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AI Regulation will make the problem worse seems like a very strong statement that is unsupported by your argument. Even in your scenario where large training runs are licensed this will make things more expensive, increase the cost of training runs, and generally slow things down, particularly if it prevents smaller AI companies from pushing the frontier of research. 

To take your example of GDPR, the draft version of the EU's AI Act seems so convoluted that it will cost companies a lot of money to comply and make investing in small AI startups more risky. Even though the law is aimed at issues like data privacy and bias, the costs of compliance will likely result in slower development (and based on the current version less open-source models) since resources will need to be diverted away from capabilities work into compliance & audits. 

Hello Zvi,

I don't agree with everything you on every point, but I find your writing to be extremely high-quality and informative. Keep up the great work 

AutoGPT is an excellent demonstration of the point. Ask someone on this forum 5 years ago whether they think AGI might be a series of next token predictors strung together with  modular cognition occurring in English and they would have called you insane. 

Yet if that is how we get something close to AGI it seems like a best case scenario since intrepretability is solved by default and you can measure alignment progress very easily. 

Reality is weird in very unexpected ways.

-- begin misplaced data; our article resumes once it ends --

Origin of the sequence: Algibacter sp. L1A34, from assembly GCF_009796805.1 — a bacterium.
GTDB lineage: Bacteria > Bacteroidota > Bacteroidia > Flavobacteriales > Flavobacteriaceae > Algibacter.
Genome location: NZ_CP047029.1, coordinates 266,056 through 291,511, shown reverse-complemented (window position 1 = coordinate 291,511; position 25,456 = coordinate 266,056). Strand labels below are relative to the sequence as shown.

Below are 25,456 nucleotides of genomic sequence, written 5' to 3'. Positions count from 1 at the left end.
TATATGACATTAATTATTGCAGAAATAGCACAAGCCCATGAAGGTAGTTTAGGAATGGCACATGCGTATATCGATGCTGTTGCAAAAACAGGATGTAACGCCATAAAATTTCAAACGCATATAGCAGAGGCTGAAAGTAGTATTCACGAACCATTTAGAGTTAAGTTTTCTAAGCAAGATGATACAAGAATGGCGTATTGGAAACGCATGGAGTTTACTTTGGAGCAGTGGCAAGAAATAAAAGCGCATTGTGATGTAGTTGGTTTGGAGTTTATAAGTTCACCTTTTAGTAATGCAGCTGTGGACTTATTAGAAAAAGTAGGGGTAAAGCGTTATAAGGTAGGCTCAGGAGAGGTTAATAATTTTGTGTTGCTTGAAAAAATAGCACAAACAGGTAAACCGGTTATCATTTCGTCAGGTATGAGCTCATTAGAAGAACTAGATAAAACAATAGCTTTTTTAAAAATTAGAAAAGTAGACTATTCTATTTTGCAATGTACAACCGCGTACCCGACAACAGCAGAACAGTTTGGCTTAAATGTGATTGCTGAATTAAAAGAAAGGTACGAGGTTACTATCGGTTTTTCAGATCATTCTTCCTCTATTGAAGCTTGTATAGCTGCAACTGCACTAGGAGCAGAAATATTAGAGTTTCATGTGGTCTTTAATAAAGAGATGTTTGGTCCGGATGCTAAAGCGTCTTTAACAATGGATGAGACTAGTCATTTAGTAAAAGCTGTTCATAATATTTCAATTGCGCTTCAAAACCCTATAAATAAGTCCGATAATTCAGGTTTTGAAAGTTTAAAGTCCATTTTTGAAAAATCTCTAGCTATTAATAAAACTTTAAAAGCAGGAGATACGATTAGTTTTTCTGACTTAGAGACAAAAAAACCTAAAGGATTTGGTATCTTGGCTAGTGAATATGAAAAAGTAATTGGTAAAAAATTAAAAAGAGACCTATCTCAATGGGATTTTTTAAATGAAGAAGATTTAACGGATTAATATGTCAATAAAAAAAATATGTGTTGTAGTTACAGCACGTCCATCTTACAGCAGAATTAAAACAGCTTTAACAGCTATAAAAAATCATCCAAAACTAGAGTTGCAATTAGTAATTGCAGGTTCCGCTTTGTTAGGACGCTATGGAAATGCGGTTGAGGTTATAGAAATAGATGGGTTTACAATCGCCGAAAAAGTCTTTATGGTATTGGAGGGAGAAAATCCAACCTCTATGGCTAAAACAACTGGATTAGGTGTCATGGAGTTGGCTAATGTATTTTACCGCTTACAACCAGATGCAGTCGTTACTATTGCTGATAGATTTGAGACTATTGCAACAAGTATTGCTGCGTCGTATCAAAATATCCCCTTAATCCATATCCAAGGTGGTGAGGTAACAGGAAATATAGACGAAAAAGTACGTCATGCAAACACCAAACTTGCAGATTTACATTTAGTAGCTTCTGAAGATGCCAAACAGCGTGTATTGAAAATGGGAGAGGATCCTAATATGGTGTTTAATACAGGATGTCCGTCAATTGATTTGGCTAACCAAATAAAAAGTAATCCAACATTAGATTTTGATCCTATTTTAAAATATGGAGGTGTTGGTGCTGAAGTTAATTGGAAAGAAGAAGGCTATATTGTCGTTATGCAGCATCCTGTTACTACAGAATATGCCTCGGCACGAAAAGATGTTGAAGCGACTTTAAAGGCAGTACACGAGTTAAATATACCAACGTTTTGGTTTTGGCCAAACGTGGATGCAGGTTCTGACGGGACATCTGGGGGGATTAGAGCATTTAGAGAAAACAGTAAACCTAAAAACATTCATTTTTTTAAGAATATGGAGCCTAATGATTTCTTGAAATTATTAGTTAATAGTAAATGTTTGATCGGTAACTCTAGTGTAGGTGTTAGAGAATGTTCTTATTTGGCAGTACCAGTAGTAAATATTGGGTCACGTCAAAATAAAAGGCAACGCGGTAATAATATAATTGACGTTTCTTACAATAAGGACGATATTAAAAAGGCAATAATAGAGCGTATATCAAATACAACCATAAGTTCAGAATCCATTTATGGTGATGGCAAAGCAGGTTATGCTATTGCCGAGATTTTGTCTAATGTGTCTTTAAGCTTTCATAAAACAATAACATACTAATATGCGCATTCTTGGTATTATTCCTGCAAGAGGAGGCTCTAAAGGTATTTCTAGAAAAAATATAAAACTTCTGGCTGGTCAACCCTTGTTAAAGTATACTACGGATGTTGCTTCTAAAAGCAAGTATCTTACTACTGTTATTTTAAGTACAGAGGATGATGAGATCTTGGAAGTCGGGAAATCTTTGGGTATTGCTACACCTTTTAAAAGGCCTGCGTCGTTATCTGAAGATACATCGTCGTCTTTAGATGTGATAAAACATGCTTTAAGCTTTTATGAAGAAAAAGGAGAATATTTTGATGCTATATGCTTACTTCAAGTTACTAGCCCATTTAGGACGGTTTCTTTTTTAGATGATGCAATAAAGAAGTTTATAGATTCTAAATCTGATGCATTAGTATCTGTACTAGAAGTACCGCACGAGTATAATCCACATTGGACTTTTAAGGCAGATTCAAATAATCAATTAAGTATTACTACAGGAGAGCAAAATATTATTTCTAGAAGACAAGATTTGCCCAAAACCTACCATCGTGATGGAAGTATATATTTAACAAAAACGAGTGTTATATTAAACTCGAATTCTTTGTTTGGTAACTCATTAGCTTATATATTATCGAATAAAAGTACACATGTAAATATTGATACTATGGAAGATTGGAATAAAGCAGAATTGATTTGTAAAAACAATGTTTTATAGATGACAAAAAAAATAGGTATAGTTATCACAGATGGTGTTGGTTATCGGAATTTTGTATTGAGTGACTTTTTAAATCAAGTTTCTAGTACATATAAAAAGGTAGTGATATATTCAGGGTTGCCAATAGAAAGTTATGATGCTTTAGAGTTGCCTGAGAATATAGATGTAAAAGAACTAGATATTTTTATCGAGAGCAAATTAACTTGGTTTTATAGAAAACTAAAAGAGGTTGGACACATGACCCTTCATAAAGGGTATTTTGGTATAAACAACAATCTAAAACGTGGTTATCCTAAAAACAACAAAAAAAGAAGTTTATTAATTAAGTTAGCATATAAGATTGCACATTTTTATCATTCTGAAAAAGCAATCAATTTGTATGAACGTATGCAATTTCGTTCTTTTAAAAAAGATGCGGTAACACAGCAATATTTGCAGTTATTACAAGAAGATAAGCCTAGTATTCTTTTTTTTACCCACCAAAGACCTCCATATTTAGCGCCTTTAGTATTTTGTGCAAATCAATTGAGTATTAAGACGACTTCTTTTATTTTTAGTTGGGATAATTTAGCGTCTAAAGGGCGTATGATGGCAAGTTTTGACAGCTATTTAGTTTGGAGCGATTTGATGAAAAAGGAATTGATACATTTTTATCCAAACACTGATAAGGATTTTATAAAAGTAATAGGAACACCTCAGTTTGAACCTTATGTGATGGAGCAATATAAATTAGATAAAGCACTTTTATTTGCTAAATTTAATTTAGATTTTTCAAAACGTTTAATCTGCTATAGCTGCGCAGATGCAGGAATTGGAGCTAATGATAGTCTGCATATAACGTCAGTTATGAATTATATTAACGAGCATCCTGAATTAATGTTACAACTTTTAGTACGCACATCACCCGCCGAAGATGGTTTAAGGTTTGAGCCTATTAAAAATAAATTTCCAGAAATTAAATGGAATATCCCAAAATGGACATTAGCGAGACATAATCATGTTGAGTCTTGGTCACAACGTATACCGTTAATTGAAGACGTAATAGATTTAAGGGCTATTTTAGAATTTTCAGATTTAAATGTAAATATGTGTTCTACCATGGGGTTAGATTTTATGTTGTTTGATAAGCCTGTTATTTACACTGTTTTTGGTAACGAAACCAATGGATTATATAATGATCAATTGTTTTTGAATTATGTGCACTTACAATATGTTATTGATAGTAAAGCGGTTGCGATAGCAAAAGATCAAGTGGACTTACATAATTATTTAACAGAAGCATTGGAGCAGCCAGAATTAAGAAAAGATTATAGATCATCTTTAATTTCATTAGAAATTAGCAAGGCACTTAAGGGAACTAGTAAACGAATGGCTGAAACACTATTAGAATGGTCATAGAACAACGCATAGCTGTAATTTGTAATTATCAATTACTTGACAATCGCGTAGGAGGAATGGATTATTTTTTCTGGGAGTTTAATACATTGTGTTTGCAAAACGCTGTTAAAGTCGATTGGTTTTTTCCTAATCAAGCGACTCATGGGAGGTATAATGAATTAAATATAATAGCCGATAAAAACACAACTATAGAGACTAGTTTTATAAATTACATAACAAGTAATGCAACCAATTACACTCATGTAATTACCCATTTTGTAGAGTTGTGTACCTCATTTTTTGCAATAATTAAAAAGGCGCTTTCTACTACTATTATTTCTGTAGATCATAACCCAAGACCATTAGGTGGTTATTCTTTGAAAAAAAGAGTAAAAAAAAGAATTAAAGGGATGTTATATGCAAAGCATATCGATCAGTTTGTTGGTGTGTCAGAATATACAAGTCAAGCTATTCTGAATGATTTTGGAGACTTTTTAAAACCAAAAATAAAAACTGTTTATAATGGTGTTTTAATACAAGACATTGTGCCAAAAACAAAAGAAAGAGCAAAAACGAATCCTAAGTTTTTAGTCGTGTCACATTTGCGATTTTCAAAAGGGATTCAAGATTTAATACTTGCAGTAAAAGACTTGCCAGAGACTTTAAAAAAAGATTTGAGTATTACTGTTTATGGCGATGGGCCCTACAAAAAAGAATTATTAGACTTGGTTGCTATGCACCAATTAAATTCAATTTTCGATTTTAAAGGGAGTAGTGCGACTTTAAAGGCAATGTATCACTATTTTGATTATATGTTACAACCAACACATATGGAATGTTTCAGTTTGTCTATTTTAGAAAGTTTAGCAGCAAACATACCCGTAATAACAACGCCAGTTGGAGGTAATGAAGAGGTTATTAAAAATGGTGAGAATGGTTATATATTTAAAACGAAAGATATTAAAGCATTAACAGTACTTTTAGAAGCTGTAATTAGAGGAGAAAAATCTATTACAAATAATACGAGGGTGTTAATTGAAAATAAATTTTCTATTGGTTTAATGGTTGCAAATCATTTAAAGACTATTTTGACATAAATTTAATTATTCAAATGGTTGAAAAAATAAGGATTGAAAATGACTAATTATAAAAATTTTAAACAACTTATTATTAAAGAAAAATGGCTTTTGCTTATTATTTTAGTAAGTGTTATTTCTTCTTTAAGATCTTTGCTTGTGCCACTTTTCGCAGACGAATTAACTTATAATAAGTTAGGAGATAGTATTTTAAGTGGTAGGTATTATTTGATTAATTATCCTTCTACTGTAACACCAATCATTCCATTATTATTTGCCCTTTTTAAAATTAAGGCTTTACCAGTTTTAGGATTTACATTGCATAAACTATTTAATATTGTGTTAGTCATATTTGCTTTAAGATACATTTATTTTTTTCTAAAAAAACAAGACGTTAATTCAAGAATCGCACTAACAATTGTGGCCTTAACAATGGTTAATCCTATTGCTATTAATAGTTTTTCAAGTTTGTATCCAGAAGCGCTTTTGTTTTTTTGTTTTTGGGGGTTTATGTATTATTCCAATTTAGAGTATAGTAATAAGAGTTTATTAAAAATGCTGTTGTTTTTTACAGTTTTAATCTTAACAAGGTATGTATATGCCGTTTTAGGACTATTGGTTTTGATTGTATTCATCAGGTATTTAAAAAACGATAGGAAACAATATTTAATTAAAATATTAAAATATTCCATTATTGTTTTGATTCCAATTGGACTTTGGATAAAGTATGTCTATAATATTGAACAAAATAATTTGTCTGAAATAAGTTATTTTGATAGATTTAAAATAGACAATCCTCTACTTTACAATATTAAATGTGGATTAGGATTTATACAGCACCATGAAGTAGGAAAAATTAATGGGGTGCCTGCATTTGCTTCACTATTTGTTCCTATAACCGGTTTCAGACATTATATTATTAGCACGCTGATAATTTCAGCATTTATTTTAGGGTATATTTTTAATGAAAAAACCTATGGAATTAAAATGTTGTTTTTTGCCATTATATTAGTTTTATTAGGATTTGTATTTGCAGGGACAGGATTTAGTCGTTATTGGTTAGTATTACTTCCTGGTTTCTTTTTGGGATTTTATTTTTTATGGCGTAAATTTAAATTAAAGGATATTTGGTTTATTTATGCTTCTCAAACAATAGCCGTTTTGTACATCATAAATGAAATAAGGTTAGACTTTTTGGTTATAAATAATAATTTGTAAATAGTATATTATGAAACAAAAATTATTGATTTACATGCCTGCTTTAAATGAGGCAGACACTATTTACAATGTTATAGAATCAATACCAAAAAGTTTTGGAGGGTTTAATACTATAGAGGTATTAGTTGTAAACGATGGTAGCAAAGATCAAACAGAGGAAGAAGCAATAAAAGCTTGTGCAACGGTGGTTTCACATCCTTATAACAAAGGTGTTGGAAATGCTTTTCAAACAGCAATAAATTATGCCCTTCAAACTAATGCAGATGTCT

Your model assumes lot about the nature of AGI. Sure if you jump directly to “we’ve created coherent, agential, strategic strong AGI, what happens now?” you end up with a lot of default failure modes. The cruxes of disagreement are along what does AGI actually look like in practice and what are the circumstances around it’s creation?

  • Is it Agential? Does it have strategic planning capabilities that it tries to act on in the real world? Current systems don’t look like this.

  • Is it coherent? Even if it has the capability to strategically plan is it able to coherently pursue those goals over time? Current systems don’t even have the concept of time and there is some reason to believe that coherence and intelligence may have an inverse correlation.

  • Do we get successive chances to work on aligning a system? If “AGI” was derived from scaling LLMs and adding cognitive scaffolding doesn’t it seem highly likely they will both be interpretable and steerable given their use of natural language and ability to iterate on failures?

  • Is “kindness” truly completely orthogonal to intelligence? If there is even a slight positive correlation the future could look very different. Paul Christianio made an argument about this on a thread recently.

I think part of the challenge is that AGI is a very nebulous term and presupposing an agential, strategic, coherent AGI involves assuming a lot of steps in between. I think a lot of the disagreements rely on what the properties of the AGI are rather than specific claims about the likelihood of successful alignment. And there seems to be a lot of uncertainty on how this technology actually ends up developing that’s not accounted for in many of the standard AI X-Risk Models